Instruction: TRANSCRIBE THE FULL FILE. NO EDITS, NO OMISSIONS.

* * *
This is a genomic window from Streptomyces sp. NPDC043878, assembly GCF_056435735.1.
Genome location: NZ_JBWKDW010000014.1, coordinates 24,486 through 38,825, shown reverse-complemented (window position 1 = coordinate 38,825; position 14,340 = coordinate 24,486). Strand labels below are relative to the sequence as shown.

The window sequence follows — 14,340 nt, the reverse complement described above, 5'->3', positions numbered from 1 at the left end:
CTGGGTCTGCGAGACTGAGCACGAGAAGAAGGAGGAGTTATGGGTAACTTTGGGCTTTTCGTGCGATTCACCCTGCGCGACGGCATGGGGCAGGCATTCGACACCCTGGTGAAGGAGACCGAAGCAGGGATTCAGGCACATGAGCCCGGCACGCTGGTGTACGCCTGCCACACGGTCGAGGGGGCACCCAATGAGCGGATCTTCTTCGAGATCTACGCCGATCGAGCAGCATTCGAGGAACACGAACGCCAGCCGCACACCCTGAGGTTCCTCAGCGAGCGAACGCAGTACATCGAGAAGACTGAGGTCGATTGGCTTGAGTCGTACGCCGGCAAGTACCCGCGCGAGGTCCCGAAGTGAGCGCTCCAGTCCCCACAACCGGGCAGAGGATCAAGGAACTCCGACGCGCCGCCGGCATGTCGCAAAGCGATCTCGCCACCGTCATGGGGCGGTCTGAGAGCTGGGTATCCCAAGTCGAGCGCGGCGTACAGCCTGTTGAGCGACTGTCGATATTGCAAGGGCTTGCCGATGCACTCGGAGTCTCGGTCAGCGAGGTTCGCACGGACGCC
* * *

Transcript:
This is a genomic window from Streptomyces sp. NPDC043878, assembly GCF_056435735.1.
Genome location: NZ_JBWKDW010000014.1, coordinates 24,486 through 38,825, shown reverse-complemented (window position 1 = coordinate 38,825; position 14,340 = coordinate 24,486). Strand labels below are relative to the sequence as shown.

The window sequence follows — 14,340 nt, the reverse complement described above, 5'->3', positions numbered from 1 at the left end:
CTGGGTCTGCGAGACTGAGCACGAGAAGAAGGAGGAGTTATGGGTAACTTTGGGCTTTTCGTGCGATTCACCCTGCGCGACGGCATGGGGCAGGCATTCGACACCCTGGTGAAGGAGACCGAAGCAGGGATTCAGGCACATGAGCCCGGCACGCTGGTGTACGCCTGCCACACGGTCGAGGGGGCACCCAATGAGCGGATCTTCTTCGAGATCTACGCCGATCGAGCAGCATTCGAGGAACACGAACGCCAGCCGCACACCCTGAGGTTCCTCAGCGAGCGAACGCAGTACATCGAGAAGACTGAGGTCGATTGGCTTGAGTCGTACGCCGGCAAGTACCCGCGCGAGGTCCCGAAGTGAGCGCTCCAGTCCCCACAACCGGGCAGAGGATCAAGGAACTCCGACGCGCCGCCGGCATGTCGCAAAGCGATCTCGCCACCGTCATGGGGCGGTCTGAGAGCTGGGTATCCCAAGTCGAGCGCGGCGTACAGCCTGTTGAGCGACTGTCGATATTGCAAGGGCTTGCCGATGCACTCGGAGTCTCGGTCAGCGAGGTTCGCACGGACGCC